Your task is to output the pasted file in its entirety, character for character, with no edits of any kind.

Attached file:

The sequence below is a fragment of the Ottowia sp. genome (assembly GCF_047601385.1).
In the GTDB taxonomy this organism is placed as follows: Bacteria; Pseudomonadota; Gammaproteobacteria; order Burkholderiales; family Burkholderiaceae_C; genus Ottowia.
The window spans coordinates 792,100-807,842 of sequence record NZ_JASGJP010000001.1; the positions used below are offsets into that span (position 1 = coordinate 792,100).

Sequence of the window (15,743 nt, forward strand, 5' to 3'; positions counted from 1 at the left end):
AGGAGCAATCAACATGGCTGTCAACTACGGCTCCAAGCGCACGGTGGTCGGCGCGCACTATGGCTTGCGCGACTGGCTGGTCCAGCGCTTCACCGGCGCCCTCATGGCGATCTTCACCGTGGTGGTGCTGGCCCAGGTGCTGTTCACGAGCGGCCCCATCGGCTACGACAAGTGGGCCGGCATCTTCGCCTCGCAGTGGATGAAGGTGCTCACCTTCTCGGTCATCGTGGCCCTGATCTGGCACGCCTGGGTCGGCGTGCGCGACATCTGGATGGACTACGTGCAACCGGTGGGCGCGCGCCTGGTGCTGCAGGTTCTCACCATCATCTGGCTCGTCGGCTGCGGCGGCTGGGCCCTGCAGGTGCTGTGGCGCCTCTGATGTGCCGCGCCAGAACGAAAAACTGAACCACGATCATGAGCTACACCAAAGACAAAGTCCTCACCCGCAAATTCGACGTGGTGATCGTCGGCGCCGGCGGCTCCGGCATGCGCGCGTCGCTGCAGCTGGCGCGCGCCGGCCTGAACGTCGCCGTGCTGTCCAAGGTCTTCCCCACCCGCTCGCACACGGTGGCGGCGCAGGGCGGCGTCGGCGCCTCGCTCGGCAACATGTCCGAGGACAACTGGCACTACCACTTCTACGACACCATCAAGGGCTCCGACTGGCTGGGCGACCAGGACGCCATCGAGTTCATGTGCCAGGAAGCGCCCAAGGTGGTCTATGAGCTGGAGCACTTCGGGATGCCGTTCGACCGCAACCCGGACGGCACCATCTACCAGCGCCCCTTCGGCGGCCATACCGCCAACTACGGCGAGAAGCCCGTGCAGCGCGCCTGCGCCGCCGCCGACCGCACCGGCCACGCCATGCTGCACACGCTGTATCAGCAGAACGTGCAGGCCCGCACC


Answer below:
The sequence below is a fragment of the Ottowia sp. genome (assembly GCF_047601385.1).
In the GTDB taxonomy this organism is placed as follows: Bacteria; Pseudomonadota; Gammaproteobacteria; order Burkholderiales; family Burkholderiaceae_C; genus Ottowia.
The window spans coordinates 792,100-807,842 of sequence record NZ_JASGJP010000001.1; the positions used below are offsets into that span (position 1 = coordinate 792,100).

Sequence of the window (15,743 nt, forward strand, 5' to 3'; positions counted from 1 at the left end):
AGGAGCAATCAACATGGCTGTCAACTACGGCTCCAAGCGCACGGTGGTCGGCGCGCACTATGGCTTGCGCGACTGGCTGGTCCAGCGCTTCACCGGCGCCCTCATGGCGATCTTCACCGTGGTGGTGCTGGCCCAGGTGCTGTTCACGAGCGGCCCCATCGGCTACGACAAGTGGGCCGGCATCTTCGCCTCGCAGTGGATGAAGGTGCTCACCTTCTCGGTCATCGTGGCCCTGATCTGGCACGCCTGGGTCGGCGTGCGCGACATCTGGATGGACTACGTGCAACCGGTGGGCGCGCGCCTGGTGCTGCAGGTTCTCACCATCATCTGGCTCGTCGGCTGCGGCGGCTGGGCCCTGCAGGTGCTGTGGCGCCTCTGATGTGCCGCGCCAGAACGAAAAACTGAACCACGATCATGAGCTACACCAAAGACAAAGTCCTCACCCGCAAATTCGACGTGGTGATCGTCGGCGCCGGCGGCTCCGGCATGCGCGCGTCGCTGCAGCTGGCGCGCGCCGGCCTGAACGTCGCCGTGCTGTCCAAGGTCTTCCCCACCCGCTCGCACACGGTGGCGGCGCAGGGCGGCGTCGGCGCCTCGCTCGGCAACATGTCCGAGGACAACTGGCACTACCACTTCTACGACACCATCAAGGGCTCCGACTGGCTGGGCGACCAGGACGCCATCGAGTTCATGTGCCAGGAAGCGCCCAAGGTGGTCTATGAGCTGGAGCACTTCGGGATGCCGTTCGACCGCAACCCGGACGGCACCATCTACCAGCGCCCCTTCGGCGGCCATACCGCCAACTACGGCGAGAAGCCCGTGCAGCGCGCCTGCGCCGCCGCCGACCGCACCGGCCACGCCATGCTGCACACGCTGTATCAGCAGAACGTGCAGGCCCGCACC